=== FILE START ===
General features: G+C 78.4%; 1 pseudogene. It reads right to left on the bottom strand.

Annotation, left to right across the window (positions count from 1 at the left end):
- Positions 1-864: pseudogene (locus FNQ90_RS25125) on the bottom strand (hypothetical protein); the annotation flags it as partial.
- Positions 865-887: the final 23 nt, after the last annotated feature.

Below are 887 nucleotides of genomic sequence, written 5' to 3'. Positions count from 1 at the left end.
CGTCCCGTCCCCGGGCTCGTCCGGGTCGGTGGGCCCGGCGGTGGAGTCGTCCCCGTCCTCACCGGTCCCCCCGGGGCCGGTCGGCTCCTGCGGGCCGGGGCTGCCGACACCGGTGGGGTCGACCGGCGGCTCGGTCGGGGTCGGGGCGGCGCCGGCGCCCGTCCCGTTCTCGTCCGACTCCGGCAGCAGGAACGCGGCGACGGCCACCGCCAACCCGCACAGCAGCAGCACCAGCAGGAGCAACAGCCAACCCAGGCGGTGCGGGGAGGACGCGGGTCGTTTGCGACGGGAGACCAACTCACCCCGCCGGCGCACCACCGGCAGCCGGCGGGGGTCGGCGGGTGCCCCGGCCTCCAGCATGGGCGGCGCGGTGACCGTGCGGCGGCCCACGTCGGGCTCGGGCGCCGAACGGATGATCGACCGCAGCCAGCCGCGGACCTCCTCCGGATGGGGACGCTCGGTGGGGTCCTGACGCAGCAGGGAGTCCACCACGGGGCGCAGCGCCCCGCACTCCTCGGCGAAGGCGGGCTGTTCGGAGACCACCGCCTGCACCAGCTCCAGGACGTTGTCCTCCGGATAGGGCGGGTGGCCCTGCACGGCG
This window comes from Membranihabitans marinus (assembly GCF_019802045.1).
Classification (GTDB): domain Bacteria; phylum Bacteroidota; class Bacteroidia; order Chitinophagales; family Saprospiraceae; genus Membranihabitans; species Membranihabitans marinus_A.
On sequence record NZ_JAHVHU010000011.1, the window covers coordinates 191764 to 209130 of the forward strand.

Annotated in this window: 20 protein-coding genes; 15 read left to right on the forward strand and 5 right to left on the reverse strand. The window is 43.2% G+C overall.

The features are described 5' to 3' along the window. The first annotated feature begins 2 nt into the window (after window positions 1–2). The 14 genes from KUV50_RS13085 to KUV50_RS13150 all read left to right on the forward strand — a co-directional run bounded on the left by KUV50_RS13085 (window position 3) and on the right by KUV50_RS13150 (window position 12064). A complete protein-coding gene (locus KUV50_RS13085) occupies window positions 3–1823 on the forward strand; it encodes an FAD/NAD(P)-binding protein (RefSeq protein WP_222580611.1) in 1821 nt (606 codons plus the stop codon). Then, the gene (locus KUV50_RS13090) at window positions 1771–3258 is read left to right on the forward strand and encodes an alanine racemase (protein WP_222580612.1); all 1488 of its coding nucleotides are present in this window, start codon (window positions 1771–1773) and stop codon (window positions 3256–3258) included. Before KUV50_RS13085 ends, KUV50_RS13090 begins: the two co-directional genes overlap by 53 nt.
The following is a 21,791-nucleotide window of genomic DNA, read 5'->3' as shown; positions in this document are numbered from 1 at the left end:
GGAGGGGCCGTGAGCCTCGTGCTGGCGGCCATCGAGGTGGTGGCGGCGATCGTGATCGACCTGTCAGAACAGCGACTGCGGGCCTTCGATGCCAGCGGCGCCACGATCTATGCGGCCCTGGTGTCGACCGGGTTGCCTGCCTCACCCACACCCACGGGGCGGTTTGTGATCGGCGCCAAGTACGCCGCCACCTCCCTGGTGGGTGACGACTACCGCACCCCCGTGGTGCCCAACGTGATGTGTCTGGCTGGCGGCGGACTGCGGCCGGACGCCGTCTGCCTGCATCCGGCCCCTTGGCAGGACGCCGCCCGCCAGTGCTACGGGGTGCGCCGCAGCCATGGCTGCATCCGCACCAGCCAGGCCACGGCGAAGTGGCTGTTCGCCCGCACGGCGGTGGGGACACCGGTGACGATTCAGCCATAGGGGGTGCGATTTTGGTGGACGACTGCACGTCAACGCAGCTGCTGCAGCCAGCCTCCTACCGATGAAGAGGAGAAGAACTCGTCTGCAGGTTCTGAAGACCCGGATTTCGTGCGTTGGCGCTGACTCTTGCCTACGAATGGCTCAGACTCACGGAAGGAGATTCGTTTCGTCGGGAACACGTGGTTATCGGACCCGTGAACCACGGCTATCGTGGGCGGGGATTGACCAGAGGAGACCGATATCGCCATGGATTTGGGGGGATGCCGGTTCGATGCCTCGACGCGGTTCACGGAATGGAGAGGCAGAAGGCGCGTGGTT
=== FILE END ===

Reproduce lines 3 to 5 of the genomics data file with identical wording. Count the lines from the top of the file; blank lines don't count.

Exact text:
- Positions 1-864: pseudogene (locus FNQ90_RS25125) on the bottom strand (hypothetical protein); the annotation flags it as partial.
- Positions 865-887: the final 23 nt, after the last annotated feature.

Below are 887 nucleotides of genomic sequence, written 5' to 3'. Positions count from 1 at the left end.